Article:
decay_factors = np.reshape(self.decoding_decay ** np.arange(self.n_bits), self.n_bits)
        X_dec = np.einsum('ijk,j->ik', X, decay_factors).astype('float32')

        return X_dec

Again, the class attributes are defined in the __init__ call and transform performs a series of operation in the input vector until it returns an np.ndarray.

Formatting mechanics

OPURandomMapping accepts a parameter position that influences how the samples are displayed on the DMD. WHen the OPU receives a 2D array of shape (n_samples, n_features), before each row gets displayed on the DMD, the low-level OPU interface transforms it in a 1D binary array of size (1.140 * 912) = (1.039.680). Each value in the row gets repeated a few times in a small region of the DMD to improve the signal-to-noise ratio (SNR). These regions are called macropixels. If the ROI on the DMD is smaller than its total area, the macropixels are built in the ROI and the array is padded with zeros.

../_images/formatting.png

The formatting function can be chosen by passing the name of the desired formatting as the parameter position when initializing OPURandomMapping. The formatting happens in three steps in lightonml.encoding.utils: - there is a selection of functions that compute the indices that each value in the row will occupy in the ROI; - a function compute_new_indices_greater_rectangle that takes the indices for the ROI and computes them for the whole DMD area; - a C++ function to_opu_format_multiple wrapped in Python takes care of the heavy lifting by building the array placing the values at the right indices. The function get_formatting_function in lightonml.encoding.utils returns the function that performs the chosen formatting. This is used internally in the transform method of OPURandomMapping.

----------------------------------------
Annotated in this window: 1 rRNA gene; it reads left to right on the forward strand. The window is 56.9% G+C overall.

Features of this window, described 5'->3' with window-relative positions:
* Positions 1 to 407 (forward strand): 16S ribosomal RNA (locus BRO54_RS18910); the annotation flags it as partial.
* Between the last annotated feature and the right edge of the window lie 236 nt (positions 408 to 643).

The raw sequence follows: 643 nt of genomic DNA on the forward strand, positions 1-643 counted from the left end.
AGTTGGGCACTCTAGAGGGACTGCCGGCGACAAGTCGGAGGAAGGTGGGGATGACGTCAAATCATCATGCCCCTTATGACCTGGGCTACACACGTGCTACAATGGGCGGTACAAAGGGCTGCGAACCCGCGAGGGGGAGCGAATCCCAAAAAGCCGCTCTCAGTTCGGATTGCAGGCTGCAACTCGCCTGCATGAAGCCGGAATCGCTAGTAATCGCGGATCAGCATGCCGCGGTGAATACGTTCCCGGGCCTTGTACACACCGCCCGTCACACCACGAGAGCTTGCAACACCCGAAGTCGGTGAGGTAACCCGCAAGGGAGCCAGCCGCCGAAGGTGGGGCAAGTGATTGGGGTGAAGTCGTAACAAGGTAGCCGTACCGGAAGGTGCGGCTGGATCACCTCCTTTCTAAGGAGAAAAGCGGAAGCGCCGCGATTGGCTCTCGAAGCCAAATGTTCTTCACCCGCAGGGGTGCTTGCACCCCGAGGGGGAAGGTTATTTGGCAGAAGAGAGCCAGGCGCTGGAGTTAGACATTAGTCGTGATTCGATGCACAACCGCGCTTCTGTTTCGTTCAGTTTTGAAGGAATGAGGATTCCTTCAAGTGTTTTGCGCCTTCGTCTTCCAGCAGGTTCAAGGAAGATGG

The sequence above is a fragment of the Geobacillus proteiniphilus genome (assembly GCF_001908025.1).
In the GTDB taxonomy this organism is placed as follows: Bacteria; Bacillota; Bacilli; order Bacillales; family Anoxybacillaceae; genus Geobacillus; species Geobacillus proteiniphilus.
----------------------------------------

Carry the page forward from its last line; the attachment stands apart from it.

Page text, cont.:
The OPURandomMapping class accepts also a callable as position parameter, therefore to use a custom formatting, follow these steps: - implement a function that computes the indices where each value will go in the ROI; - use compute_new_indices_greater_rectangle to compute the indices in the whole DMD area from the ones in the ROI; - use to_opu_format_multiple to perform the upsampling; - wrap these operations in a single function that returns the formatted array and pass it to OPURandomMapping as position.

Here, for example, the implementation of a formatting function that simply repeats each value a certain number of times and pads the resulting array if needed.

import numpy as np
from lightonml.encoding.opu_formatting import to_opu_format_multiple
from lightonml.encoding.utils import compute_new_indices_greater_rectangle

def compute_indices_lined(n_features, rectangle_shape):
    rectangle_size = rectangle_shape[0] * rectangle_shape[1]
    # compute how many times it is possible to repeat each value
    factor = int(np.floor(rectangle_size / n_features))
    indices = np.arange(n_features * factor, dtype=np.int32)
    return indices, factor

def formatting_function_lined(x, roi_shape=(1140, 912), roi_position=(0, 0),
                              dmd_shape=(1140, 912)):
    # number of features is always the last dimension (2D and 3D case)
    n_features = x.shape[-1]
    # compute indices in the ROI
    indices_roi, factor = compute_indices_lined(n_features, roi_shape)
    # compute indices in the whole DMD
    indices_dmd = compute_new_indices_greater_rectangle(indices_roi, roi_shape,
                                                        roi_position, dmd_shape)
    # format the array
    formatted_array = to_opu_format_multiple(indices_dmd, x, factor)
    return formatted_array

Now formatting_function_lined can be used as position parameter:

import numpy as np

from lightonml.random_projections.opu import OPURandomMapping
from lightonopu.opu import OPU


x = np.ones((200, 10000), dtype='uint8')
opu = OPU()
mapping = OPURandomMapping(opu, n_components=50000, position=formatting_function_lined)
y= mapping.fit_transform(x)